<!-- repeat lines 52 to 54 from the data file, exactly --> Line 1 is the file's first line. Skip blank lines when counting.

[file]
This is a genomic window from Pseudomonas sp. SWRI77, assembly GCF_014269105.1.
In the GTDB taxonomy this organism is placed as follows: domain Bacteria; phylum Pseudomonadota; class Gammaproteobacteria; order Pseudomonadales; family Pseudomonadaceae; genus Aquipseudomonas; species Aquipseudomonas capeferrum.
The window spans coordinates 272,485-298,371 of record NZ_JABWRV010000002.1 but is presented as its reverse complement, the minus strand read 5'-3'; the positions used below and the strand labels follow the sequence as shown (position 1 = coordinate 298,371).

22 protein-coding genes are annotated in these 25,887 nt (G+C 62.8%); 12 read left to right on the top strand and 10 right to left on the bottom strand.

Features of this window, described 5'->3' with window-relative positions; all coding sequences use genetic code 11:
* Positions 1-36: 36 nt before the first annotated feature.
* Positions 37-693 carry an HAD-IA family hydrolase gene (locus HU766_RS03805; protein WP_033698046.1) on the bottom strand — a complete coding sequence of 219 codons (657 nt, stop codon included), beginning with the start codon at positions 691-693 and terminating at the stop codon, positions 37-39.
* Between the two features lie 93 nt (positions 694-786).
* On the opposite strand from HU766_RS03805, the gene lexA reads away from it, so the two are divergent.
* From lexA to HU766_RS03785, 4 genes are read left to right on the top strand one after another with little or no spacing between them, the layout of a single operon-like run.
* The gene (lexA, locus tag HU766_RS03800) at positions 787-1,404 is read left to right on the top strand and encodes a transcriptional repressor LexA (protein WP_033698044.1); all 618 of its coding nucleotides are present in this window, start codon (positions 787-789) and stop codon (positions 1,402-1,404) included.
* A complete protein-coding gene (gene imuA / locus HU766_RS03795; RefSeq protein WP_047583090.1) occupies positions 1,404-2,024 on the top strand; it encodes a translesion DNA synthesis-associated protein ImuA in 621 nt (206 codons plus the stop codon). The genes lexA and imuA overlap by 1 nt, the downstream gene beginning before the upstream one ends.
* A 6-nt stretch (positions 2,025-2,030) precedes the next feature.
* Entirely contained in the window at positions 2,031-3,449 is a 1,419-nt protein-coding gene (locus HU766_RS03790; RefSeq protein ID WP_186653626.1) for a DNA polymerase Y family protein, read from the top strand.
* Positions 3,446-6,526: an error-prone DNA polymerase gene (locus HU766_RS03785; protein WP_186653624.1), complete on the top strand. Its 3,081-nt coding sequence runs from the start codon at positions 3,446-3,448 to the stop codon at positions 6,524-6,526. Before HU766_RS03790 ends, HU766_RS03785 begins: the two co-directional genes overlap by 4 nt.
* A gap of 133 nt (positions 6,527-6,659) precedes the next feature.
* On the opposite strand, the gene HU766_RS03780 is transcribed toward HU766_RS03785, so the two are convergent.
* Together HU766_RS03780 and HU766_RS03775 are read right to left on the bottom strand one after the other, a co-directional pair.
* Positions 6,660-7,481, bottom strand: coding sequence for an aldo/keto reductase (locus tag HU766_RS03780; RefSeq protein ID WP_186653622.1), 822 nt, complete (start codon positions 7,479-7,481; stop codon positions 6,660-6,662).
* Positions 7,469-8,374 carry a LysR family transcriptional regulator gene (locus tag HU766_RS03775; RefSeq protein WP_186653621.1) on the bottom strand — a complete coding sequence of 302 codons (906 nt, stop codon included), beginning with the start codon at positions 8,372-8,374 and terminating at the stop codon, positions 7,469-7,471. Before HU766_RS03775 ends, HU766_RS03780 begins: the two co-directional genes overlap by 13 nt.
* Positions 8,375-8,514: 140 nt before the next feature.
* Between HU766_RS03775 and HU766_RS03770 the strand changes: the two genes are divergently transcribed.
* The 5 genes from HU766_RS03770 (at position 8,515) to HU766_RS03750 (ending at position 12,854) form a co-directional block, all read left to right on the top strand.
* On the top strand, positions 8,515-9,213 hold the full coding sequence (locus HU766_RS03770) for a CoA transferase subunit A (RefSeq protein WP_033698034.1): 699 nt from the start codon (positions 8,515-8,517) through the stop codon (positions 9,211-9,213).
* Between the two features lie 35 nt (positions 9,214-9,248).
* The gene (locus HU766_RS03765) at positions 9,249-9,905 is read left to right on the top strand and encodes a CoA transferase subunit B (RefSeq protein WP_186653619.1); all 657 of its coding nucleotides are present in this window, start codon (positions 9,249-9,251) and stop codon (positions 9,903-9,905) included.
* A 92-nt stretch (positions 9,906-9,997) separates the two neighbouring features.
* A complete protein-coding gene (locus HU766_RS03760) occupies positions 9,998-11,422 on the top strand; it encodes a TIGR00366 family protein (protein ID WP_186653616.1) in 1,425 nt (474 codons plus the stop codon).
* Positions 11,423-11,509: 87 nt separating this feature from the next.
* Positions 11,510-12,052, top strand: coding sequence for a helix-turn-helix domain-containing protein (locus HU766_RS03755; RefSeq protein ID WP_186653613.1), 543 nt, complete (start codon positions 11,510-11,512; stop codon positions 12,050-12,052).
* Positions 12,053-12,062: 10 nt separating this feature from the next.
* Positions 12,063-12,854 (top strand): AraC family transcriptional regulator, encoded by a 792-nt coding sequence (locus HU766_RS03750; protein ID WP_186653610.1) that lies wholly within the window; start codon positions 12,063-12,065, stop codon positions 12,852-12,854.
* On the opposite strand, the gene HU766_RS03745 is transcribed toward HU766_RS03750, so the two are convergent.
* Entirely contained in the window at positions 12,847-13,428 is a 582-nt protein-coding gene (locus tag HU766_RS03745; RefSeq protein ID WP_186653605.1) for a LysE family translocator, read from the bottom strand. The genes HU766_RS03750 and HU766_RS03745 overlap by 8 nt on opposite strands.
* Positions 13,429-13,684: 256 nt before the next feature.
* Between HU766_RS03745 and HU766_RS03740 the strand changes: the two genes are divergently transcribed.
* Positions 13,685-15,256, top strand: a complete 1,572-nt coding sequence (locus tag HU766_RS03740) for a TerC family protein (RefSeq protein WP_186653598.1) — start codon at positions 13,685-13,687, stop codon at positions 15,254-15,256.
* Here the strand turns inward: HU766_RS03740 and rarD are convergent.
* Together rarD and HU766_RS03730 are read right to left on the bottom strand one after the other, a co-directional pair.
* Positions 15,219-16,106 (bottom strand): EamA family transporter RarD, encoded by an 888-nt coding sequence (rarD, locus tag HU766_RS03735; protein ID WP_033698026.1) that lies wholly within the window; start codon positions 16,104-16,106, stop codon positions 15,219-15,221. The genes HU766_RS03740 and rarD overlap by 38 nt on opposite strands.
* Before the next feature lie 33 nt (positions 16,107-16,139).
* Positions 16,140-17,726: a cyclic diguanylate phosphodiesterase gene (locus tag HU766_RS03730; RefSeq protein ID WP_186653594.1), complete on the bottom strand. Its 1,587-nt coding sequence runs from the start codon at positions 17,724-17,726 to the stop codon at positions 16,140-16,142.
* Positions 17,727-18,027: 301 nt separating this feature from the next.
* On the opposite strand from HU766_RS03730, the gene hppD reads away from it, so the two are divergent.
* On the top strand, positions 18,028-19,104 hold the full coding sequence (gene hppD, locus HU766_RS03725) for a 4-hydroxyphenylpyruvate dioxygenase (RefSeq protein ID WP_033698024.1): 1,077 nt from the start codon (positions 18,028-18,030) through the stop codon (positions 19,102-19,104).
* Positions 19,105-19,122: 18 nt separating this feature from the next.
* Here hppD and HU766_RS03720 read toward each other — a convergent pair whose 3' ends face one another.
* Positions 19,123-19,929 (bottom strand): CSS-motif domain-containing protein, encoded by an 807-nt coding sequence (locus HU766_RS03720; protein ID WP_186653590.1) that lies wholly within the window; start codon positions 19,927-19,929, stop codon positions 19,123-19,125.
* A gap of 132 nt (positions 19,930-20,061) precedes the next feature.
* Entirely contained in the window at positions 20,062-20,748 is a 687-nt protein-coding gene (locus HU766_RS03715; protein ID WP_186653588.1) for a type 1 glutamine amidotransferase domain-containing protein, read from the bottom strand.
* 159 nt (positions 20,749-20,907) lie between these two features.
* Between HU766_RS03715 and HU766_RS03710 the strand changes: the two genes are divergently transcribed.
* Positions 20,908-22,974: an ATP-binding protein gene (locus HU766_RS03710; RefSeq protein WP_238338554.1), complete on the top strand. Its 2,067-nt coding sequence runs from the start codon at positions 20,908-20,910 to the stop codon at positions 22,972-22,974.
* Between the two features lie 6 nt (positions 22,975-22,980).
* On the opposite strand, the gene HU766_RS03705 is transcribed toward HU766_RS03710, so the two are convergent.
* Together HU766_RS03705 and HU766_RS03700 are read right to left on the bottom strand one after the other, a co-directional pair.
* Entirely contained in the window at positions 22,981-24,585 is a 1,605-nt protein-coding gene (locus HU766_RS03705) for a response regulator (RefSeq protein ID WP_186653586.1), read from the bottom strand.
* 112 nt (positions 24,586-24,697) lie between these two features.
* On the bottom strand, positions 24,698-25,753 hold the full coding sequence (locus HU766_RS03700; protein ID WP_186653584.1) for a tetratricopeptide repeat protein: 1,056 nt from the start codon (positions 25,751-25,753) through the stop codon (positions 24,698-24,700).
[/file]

* Between HU766_RS03715 and HU766_RS03710 the strand changes: the two genes are divergently transcribed.
* Positions 20,908-22,974: an ATP-binding protein gene (locus HU766_RS03710; RefSeq protein WP_238338554.1), complete on the top strand. Its 2,067-nt coding sequence runs from the start codon at positions 20,908-20,910 to the stop codon at positions 22,972-22,974.
* Between the two features lie 6 nt (positions 22,975-22,980).